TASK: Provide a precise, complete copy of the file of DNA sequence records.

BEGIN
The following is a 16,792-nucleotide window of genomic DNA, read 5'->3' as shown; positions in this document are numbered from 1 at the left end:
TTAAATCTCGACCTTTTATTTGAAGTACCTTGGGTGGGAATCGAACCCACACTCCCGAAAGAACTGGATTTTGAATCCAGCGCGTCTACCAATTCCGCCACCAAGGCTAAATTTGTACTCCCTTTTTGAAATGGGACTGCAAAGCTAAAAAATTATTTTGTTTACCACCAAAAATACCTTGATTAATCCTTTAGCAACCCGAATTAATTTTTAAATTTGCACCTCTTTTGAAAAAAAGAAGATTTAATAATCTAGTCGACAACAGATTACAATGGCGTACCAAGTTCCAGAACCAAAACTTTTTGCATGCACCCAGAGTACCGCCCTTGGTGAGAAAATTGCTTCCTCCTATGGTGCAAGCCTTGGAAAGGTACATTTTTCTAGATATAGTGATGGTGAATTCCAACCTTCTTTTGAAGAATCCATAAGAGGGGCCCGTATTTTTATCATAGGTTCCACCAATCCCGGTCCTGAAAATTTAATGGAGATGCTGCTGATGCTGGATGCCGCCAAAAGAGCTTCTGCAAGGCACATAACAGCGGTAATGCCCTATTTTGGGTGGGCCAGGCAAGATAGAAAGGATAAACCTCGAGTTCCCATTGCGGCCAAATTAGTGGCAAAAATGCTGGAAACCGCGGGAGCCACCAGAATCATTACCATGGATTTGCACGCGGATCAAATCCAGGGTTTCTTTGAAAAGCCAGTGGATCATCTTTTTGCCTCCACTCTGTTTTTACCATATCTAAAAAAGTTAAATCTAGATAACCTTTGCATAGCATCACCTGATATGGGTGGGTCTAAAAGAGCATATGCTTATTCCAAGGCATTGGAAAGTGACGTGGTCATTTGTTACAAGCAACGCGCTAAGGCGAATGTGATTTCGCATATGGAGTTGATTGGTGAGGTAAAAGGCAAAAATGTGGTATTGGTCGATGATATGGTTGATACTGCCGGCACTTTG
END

The following is a 16,792-nucleotide window of genomic DNA, read 5'->3' as shown; positions in this document are numbered from 1 at the left end:
TTAAATCTCGACCTTTTATTTGAAGTACCTTGGGTGGGAATCGAACCCACACTCCCGAAAGAACTGGATTTTGAATCCAGCGCGTCTACCAATTCCGCCACCAAGGCTAAATTTGTACTCCCTTTTTGAAATGGGACTGCAAAGCTAAAAAATTATTTTGTTTACCACCAAAAATACCTTGATTAATCCTTTAGCAACCCGAATTAATTTTTAAATTTGCACCTCTTTTGAAAAAAAGAAGATTTAATAATCTAGTCGACAACAGATTACAATGGCGTACCAAGTTCCAGAACCAAAACTTTTTGCATGCACCCAGAGTACCGCCCTTGGTGAGAAAATTGCTTCCTCCTATGGTGCAAGCCTTGGAAAGGTACATTTTTCTAGATATAGTGATGGTGAATTCCAACCTTCTTTTGAAGAATCCATAAGAGGGGCCCGTATTTTTATCATAGGTTCCACCAATCCCGGTCCTGAAAATTTAATGGAGATGCTGCTGATGCTGGATGCCGCCAAAAGAGCTTCTGCAAGGCACATAACAGCGGTAATGCCCTATTTTGGGTGGGCCAGGCAAGATAGAAAGGATAAACCTCGAGTTCCCATTGCGGCCAAATTAGTGGCAAAAATGCTGGAAACCGCGGGAGCCACCAGAATCATTACCATGGATTTGCACGCGGATCAAATCCAGGGTTTCTTTGAAAAGCCAGTGGATCATCTTTTTGCCTCCACTCTGTTTTTACCATATCTAAAAAAGTTAAATCTAGATAACCTTTGCATAGCATCACCTGATATGGGTGGGTCTAAAAGAGCATATGCTTATTCCAAGGCATTGGAAAGTGACGTGGTCATTTGTTACAAGCAACGCGCTAAGGCGAATGTGATTTCGCATATGGAGTTGATTGGTGAGGTAAAAGGCAAAAATGTGGTATTGGTCGATGATATGGTTGATACTGCCGGCACTTTG